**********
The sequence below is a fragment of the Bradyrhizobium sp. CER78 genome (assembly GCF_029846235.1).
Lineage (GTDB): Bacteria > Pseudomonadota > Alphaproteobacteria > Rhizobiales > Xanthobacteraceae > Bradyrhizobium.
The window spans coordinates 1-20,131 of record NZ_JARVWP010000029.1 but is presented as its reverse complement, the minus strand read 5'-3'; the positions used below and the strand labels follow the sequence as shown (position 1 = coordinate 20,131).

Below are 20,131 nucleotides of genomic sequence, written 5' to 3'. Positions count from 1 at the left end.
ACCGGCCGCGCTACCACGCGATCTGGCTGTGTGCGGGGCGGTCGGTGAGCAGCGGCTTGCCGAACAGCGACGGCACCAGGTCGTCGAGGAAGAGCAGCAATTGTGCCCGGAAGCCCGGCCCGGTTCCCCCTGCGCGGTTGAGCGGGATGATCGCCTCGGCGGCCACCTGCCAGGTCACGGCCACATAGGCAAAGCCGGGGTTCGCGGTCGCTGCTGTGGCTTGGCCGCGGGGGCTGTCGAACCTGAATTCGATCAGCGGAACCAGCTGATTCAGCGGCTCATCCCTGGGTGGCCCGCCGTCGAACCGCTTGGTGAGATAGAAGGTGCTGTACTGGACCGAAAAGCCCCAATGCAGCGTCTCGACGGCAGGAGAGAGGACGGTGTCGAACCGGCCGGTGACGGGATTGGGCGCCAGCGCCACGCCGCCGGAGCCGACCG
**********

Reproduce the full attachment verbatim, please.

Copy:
The sequence below is a fragment of the Bradyrhizobium sp. CER78 genome (assembly GCF_029846235.1).
Lineage (GTDB): Bacteria > Pseudomonadota > Alphaproteobacteria > Rhizobiales > Xanthobacteraceae > Bradyrhizobium.
The window spans coordinates 1-20,131 of record NZ_JARVWP010000029.1 but is presented as its reverse complement, the minus strand read 5'-3'; the positions used below and the strand labels follow the sequence as shown (position 1 = coordinate 20,131).

Below are 20,131 nucleotides of genomic sequence, written 5' to 3'. Positions count from 1 at the left end.
ACCGGCCGCGCTACCACGCGATCTGGCTGTGTGCGGGGCGGTCGGTGAGCAGCGGCTTGCCGAACAGCGACGGCACCAGGTCGTCGAGGAAGAGCAGCAATTGTGCCCGGAAGCCCGGCCCGGTTCCCCCTGCGCGGTTGAGCGGGATGATCGCCTCGGCGGCCACCTGCCAGGTCACGGCCACATAGGCAAAGCCGGGGTTCGCGGTCGCTGCTGTGGCTTGGCCGCGGGGGCTGTCGAACCTGAATTCGATCAGCGGAACCAGCTGATTCAGCGGCTCATCCCTGGGTGGCCCGCCGTCGAACCGCTTGGTGAGATAGAAGGTGCTGTACTGGACCGAAAAGCCCCAATGCAGCGTCTCGACGGCAGGAGAGAGGACGGTGTCGAACCGGCCGGTGACGGGATTGGGCGCCAGCGCCACGCCGCCGGAGCCGACCG